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Zimbabwe confiscates more radios to block independent broadcasts
Violet Gonda, SW Radio Africa
January 22, 2007

At least 42 radios are reported to have been confiscated by state security agents in rural areas, allegedly to stop people listening to independent radio broadcasts. Several teachers are said to have fled some schools while others have been sent on forced leave as a result of intimidation and harassment in the Midlands and Mashonaland East areas. The radios were distributed to several groups, especially teachers, to form organised radio listening clubs in remote areas to allow people to listen to independent news broadcasts from outside Zimbabwe.

Raymond Majongwe, the Secretary General of the Progressive Teachers Union of Zimbabwe (PTUZ) said: "I know for a fact that government agents are visiting schools and basically looking for the radios as well as getting specific information about those people who belong to the PTUZ."

Majongwe said so-called state agents are illegally forcing the teachers to provide their family histories to intimidate them. He said radios are being confiscated and unspecified action is threatened to those teachers who don't hand them over. Most of this is happening in the Midlands area, especially Mberengwa and Gokwe.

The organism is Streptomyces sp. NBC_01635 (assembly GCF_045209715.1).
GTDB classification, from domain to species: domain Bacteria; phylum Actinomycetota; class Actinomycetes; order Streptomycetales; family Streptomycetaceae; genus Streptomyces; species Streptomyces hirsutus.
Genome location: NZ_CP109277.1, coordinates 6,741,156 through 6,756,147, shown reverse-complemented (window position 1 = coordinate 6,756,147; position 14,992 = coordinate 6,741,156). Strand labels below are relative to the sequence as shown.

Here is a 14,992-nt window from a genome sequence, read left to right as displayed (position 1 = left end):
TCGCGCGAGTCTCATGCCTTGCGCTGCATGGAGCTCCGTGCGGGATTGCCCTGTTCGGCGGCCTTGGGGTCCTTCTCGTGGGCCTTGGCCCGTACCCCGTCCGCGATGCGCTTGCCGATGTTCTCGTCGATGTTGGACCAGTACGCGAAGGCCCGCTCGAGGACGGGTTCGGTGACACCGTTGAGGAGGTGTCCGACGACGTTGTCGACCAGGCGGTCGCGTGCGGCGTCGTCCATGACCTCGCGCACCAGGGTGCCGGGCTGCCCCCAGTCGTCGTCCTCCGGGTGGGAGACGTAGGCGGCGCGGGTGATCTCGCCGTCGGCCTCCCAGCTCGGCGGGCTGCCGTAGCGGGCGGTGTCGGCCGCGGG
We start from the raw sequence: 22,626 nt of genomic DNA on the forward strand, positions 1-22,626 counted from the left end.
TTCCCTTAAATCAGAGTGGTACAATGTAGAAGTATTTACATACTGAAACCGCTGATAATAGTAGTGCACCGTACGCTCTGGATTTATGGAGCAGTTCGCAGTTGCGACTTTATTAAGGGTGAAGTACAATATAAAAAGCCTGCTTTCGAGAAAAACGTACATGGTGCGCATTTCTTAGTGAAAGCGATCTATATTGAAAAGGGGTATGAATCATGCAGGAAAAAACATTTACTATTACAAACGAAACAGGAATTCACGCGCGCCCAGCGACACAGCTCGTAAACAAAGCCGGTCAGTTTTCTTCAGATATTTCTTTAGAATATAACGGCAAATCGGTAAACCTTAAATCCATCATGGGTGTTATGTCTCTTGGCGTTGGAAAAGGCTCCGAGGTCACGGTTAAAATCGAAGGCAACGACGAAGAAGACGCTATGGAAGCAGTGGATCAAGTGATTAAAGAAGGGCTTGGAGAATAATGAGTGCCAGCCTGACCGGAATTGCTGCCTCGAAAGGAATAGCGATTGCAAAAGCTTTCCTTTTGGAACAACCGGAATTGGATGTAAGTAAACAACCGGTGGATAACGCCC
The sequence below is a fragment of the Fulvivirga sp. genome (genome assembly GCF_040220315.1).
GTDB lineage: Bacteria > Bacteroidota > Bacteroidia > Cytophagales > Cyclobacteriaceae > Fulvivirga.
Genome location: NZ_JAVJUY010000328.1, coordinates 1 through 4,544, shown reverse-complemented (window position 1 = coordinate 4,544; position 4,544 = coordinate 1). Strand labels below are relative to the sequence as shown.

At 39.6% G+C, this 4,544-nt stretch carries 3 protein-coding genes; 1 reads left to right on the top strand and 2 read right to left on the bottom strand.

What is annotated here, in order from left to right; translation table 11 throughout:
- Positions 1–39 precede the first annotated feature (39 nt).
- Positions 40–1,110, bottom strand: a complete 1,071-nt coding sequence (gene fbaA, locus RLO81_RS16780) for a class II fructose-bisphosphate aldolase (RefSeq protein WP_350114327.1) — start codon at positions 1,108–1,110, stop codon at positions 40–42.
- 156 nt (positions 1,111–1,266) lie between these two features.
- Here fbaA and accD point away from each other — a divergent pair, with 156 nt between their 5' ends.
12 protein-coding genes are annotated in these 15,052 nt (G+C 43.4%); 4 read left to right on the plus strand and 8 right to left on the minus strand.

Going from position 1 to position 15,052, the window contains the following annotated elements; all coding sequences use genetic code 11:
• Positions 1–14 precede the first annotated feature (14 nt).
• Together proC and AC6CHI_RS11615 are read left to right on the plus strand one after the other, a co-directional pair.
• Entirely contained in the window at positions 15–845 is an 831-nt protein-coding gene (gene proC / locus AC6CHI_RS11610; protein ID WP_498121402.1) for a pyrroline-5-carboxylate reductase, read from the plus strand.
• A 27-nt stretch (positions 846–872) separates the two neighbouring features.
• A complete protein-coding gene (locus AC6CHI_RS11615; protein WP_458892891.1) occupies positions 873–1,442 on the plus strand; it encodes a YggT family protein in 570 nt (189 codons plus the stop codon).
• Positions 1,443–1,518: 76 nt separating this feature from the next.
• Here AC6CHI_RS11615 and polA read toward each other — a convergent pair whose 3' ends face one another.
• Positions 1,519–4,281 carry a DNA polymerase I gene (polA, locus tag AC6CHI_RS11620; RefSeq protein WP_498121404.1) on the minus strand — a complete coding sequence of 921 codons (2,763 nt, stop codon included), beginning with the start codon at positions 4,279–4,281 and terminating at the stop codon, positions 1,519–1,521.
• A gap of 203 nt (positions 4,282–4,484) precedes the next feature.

It's also reported that several teachers have also fled Mashonaland East. The Governor of Mashonaland East Ray Kaukonde, was seen on national television threatening people who had received radios. Majongwe confirmed seeing the governor saying the people should be given food and not radios. We were not able to get a comment from Kaukonde but Majongwe said: "The issue is not about food it's about access to information."

Just last month we reported how two lawyers from the Zimbabwe Lawyers for Human Rights were also subjected to harassment and intimidation by state agents in Gokwe when they were trying to serve them with a court order. The police and the state agents were ordered by the court to return several radios that had been confiscated but Gokwe police refused to serve the court papers.

Majongwe told us that the court case will be heard at the magistrates' court in Gokwe on Tuesday.

There are no independent broadcasts from Zimbabwe. A sustained assault on press freedoms has resulted in nearly all Zimbabwe's free media now operating outside the country.

The government has been embarking on a systematic and relentless campaign to block stations like SW Radio Africa and Studio 7 from being heard by jamming broadcast frequencies.

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